Old & New Testament Greek Lexical Dictionary
Strong's #1218 - δῆμος
Dor. δᾶμος (cf. infr. IV), ὁ,
1.district, country, land, Βοιωτοὶ μάλα πίονα δ. ἔχοντες Il. 5.710; Λυκίης ἐν πίονι δ. 16.437, cf. Od. 13.322, etc.; 'Ιθάκης ἐνὶ δ. 1.103; δήμῳ ἔνι Τρώων 13.266; λαοὶ ἀνὰ δῆμον 16.95: metaph., δῆμος ὀνείρων the land of dreams, 24.12.
2. the people, inhabitants of such a district, πόληΐ τε παντί τε δήμῳ Il. 3.50, cf. h.Cer. 271; Βακτρίων ἔρρει πανώλης δ. A. Pers. 732.
1. hence (since the common people lived in the country, the chiefs in the city), the commons, common people, δήμου ἀνήρ, opp. βασιλεύς, ἔξοχος ἀνήρ, etc., Il. 2.198, 188, cf. 11.328, Hes. Op. 261, Hdt. 5.66, Acts 12:22, etc. (rarely of a single person, δῆμον ἐόντα being a commoner, Il. 12.213); opp. οἱ εὐδαίμονες, Hdt. 1.196; opp. οἱ παχέες, Id. 5.30; opp. οἱ δυνατοί, Th. 5.4; οἱ.. ἐπαναστάντες τοῖς δυνατοῖς καὶ ὄντες δῆμος Id. 8.73; = Lat. plebs, D.H. 6.88, etc.; τοῦ πολλοῦ δ. εἷς unus de plebe, Luc. Sat. 2; τοῦ δ. ὤν Id. Gall. 22; in an army, rank and file, opp. officers, ὁ δ. τῶν στρατιωτῶν X. Cyr. 6.1.14.
2. metaph., δ. ἰχθύων Antiph. 206.7; τυράννων Philostr. VS 1.15.1; πιθήκων Id. VA 3.4; ὀρνέων Alciphr. 3.30.
III in a political sense,
1. the sovereign people, the free citizens, A. Th. 199, 1011, etc.; ὁ δ. ὁ Ἀθηναίων IG 12.10.37, etc.; προστάτης τοῦ δήμου Th. 6.35, etc.; personified, Ar. Eq. 42, al.; ἱερεὺς τοῦ Δ. καὶ τῶν Χαρίτων IG 22.1028.
2. popular government, democracy, opp. ὀλιγαρχίη, Hdt. 3.82; opp. οἱ τύραννοι, And. 1.106; πολίτεομα εἶναι ἐν Χίῳ δ. SIG 283.4 (iv B. C.); δήμου κατάλυσις X. HG 2.3.28, Arist. Ath. 8.4; ταῦτα καταλύει δῆμον, οὐ κωμῳδία Philippid. 25.7; δ. καταστῆσαι, καταπαύειν, X. HG 7.3.3, Th. 1.107: in pl., democracies, Id. 3.82, D. 20.15; δ. ὁ ἔσχατος Arist. Pol. 1277b3.
3. the popular assembly, λέγειν ἐν τῷ δ. Pl. R. 565b; ἡ βουλὴ καὶ ὁ δ., formula in Inscrr., as IG 12.39, etc.; of the assembly of Oxyrhynchus, POxy. 41.19 (iii/iv A. D.), 1407.19 (iii A. D.). township, commune (= Dor. κώμη acc. to Arist. Po. 1448a37; but διελόμενοι τὴν μὲν πόλιν κατὰ κώμας, τὴν δὲ χώραν κατὰ δήμους Isoc. 7.46, cf. Pl. Lg. 746d, and v. infr.), in Attica, Hdt. 5.69, Arist. Ath. 21.5, Str. 9.1.16, IG 12.76.9, al.; elsewh., ib.12(5).594 (Ceos), Phib. 1.28.13 (iii A. D.), OGI 49.14 (Ptolemais), etc.: — Dor. δᾶμος, Michel 418.34 (Calymna), IG 12(1).58.23 (Lindos): in indications of origin, Σωφάνης ἐκ δ. Δεκελεῆθεν Hdt. 9.73; δήμου Ἁλαιεύς Antiph. 211; τῶν δήμων Πιτθεύς Pl. Euthphr. 2b; τῶν δ. Θορίκιος D. 39.30, cf. Arist. Ath. 21.4; ἐπιγράψαι τοὺς βουλευτὰς πατρόθεν καὶ τοῦ δ. IG 22.223 B 4: metaph., οἱ τῆς θαλάσσης δ. Philostr. Gym. 44. name for a prostitute, Archil. 184. faction in the circus, Tab.Defix.Aud. 15.8 (Syria, iii A. D.). = κατανάγκη, Ps.- Dsc. 4.131. (Perh. cognate with Skt. dâ´ti 'reap', δαίομαι, δατέομαι.)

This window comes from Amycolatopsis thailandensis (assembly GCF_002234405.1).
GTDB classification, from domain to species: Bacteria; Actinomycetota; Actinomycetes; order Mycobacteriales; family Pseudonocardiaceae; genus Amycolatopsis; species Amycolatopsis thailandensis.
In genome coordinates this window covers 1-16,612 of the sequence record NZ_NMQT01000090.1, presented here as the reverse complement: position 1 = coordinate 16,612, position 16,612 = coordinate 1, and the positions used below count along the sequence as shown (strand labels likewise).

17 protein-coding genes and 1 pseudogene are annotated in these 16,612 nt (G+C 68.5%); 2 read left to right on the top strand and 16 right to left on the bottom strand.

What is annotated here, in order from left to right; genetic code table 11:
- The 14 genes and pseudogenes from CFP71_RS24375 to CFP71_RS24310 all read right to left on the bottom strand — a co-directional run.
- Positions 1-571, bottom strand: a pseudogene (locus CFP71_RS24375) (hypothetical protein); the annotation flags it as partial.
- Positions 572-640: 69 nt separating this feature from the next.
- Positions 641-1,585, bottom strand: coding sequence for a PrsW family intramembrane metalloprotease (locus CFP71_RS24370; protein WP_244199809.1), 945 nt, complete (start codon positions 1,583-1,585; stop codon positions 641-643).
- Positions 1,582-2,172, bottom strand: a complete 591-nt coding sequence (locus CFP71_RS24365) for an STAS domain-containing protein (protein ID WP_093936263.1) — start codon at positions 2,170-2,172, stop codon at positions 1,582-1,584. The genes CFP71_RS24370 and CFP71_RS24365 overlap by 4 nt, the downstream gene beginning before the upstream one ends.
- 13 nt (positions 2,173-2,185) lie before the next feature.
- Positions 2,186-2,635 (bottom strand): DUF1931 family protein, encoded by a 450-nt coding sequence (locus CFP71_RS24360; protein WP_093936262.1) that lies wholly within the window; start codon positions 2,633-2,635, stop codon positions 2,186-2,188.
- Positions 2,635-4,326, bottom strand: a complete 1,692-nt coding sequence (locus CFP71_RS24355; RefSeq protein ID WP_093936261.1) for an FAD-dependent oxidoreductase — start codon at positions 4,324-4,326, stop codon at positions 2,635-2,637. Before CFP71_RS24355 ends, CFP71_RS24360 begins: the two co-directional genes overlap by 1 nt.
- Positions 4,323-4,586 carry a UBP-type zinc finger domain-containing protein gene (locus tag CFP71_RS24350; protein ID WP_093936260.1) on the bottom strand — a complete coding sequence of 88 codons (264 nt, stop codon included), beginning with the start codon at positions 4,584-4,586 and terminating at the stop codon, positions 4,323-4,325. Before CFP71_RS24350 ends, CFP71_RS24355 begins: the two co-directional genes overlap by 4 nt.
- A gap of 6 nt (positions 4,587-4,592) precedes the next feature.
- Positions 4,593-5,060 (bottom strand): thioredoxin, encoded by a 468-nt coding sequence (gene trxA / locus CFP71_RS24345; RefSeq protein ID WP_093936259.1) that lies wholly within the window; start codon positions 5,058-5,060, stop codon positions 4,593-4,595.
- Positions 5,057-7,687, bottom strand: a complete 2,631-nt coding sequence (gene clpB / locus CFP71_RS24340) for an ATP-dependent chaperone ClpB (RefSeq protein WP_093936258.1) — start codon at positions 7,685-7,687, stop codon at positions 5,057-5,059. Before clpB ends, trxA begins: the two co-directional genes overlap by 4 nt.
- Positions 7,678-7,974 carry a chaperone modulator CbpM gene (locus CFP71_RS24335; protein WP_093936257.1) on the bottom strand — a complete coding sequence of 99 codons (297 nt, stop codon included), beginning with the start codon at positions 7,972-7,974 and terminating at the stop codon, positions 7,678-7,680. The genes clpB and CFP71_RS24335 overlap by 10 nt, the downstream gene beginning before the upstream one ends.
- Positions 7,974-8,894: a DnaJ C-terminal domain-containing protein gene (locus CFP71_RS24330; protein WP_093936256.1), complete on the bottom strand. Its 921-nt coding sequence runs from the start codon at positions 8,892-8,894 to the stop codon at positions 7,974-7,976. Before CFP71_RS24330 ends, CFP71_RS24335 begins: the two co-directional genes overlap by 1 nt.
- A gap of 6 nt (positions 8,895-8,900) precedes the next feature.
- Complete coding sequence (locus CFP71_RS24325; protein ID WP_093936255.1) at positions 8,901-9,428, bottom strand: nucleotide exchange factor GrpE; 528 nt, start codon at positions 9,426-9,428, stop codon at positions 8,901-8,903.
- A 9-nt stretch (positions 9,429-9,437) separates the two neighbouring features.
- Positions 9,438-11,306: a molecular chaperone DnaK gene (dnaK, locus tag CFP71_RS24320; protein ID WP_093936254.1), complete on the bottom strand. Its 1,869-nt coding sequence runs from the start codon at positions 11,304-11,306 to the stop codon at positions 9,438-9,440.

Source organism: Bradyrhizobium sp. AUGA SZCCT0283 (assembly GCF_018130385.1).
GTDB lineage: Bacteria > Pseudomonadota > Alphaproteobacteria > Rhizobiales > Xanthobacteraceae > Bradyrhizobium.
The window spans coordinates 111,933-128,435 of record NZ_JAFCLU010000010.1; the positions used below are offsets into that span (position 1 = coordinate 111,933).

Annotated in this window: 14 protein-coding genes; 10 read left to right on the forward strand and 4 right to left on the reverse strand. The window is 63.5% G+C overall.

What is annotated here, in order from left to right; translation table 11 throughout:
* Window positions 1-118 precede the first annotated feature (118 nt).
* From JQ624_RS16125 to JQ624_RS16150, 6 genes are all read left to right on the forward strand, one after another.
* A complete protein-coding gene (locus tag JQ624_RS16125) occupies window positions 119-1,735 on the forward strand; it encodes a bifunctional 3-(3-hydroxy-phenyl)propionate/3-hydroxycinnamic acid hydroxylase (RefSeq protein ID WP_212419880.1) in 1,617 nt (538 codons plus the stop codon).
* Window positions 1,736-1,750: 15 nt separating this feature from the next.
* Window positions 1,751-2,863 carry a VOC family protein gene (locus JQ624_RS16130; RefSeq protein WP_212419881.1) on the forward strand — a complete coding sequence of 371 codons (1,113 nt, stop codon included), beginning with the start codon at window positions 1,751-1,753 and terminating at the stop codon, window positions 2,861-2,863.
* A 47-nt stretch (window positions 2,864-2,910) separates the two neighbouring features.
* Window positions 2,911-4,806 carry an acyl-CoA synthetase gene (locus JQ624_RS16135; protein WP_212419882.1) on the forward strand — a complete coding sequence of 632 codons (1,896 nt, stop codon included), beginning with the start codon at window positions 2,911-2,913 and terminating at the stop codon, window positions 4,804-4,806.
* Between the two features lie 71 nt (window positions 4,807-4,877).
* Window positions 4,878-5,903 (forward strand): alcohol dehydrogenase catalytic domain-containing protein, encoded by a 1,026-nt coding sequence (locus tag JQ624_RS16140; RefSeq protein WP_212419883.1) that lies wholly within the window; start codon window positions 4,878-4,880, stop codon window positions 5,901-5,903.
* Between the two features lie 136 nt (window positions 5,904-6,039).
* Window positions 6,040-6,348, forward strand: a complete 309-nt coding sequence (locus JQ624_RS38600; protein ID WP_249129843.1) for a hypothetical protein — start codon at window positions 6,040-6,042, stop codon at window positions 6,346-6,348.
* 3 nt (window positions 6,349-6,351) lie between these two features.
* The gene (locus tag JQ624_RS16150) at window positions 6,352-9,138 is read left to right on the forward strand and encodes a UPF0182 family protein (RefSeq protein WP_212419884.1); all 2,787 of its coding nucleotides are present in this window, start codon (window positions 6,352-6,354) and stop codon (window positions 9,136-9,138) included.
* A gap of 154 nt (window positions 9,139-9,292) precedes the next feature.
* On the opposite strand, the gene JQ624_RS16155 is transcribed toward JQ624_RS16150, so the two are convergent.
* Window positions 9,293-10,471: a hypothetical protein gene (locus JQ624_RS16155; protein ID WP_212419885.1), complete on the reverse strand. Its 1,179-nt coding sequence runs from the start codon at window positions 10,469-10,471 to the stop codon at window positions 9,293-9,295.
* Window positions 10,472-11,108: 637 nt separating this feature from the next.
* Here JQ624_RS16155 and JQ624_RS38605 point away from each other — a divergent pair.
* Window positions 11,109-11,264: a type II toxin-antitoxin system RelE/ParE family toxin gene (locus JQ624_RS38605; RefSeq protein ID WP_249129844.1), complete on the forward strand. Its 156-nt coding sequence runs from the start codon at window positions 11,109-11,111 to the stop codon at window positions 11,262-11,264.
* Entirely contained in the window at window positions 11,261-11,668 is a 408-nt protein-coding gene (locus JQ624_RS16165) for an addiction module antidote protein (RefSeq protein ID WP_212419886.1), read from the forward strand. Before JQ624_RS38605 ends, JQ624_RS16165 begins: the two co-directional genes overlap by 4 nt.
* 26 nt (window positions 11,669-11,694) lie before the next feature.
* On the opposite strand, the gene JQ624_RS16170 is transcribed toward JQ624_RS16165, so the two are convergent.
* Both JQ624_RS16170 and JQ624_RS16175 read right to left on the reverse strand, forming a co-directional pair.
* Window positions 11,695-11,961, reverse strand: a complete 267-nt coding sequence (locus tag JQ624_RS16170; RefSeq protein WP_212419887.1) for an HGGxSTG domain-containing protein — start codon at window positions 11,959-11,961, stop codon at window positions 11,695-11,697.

δῆλος , -ου , ὁ ,
[in LXX chiefly for H4940;]
1. a district, country.
2. the common people, the people generally; esp. the people assembled: Acts 12:22; Acts 17:5; Acts 19:30-31†
SYN.: λαός G2992, the people at large: δ ., the people as a body politic; opp. to δ . is ὄχλος G3793, the unorganized multitude. ἔθνος G1484, in sing., means in NT as in Gk. writers generally, a nation, but in p1. denotes the rest of mankind apart from the Jews: Gentiles. λ . also, rare in cl. (Att... λεώς ), is freq. in LXX and NT, and usually limited to the chosen people, Israel (cf. Cl. Rev., i, 42 f.; Cremer, 689).
Copyright © 1922 by G. Abbott-Smith, D.D., D.C.L.. T & T Clarke, London.
E. L. Hicks, in CR i. p. 42, draws the moral of the disuse of δῆμος in days when Greek freedom was extinct : where it does occur in NT (Acts 12:22; Acts 17:5; Acts 19:30; Acts 19:33) it suggests merely a rabble. Of course it occurs abundantly in Hellenistic inscrr. which record how the people passed complimentary resolutions or voted statues, by way of insisting that their local assembly was still in being. [For a defence of the interpretation of δῆμος in Acts as a technical term denoting a political body, see Ferguson, Legal Terms common to the Macedonian Inscriptions and the NT, Chicago, p. 38 ff.] But except in the technical sense of ";commune,"; ";parish"; (still in LXX and MGr), the word was not wanted for practical purposes. Its appearances in the papyri support this account. P Oxy I. 41 bis (iii/iv A.D.) gives the acclamations of ὁ δῆμος at Oxyrhynchus, in honour of their prytanis. Ib. III. 473.2 (A.D. 138–60) ἔδοξε τοῖς τῆς λαμπροτάτης πόλεως τῶν Ὀξυρυγχ ]ιτῶν ἄρχουσι καὶ τῷ δήμῳ [καὶ Ῥ ]ω ̣μαίων καὶ Ἀλεξανδρέων τοῖς παρεπιδημοῦσι to set up a statue of a gymnasiarch whose ";unstinted provision of unguents,"; contribution to the fund for theatrical displays, and his restoration of the baths and the ";greater thermae"; had earned the popular gratitude : this will serve as a normal specimen of honorific decrees. In P Hib I. 28.13, .15, .17 (c. B.C. 265) δῆμος is the twelfth part of a φυλή , and contains twelve φρᾶτραι , so that the (unnamed) Egyptian town contains sixty of these ";demes"; or wards. So in P Amh II. 36.4 (c.B.C. 135) παρὰ Δ [ρ ]ύτωνος τοῦ Πα [μ ]φίλου Κρητὸς δήμου Φιλωτ [ερ ]είου . These, which are the only occurrences of δῆμος in the whole series of papyri edited by Dr Grenfell or Dr Hunt up to date, will suffice to illustrate its position, unless we add the ";poetry"; of P Giss I. 3.2 in which Phœbus acclaims the accession of Hadrian—ἅρματι λευκο ̣πώλωι Ἄρει Τραϊαν [ῶι ] συνανατείλας ἥκω σοι , ὦ δῆμ [ε .
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the Second Week after Easter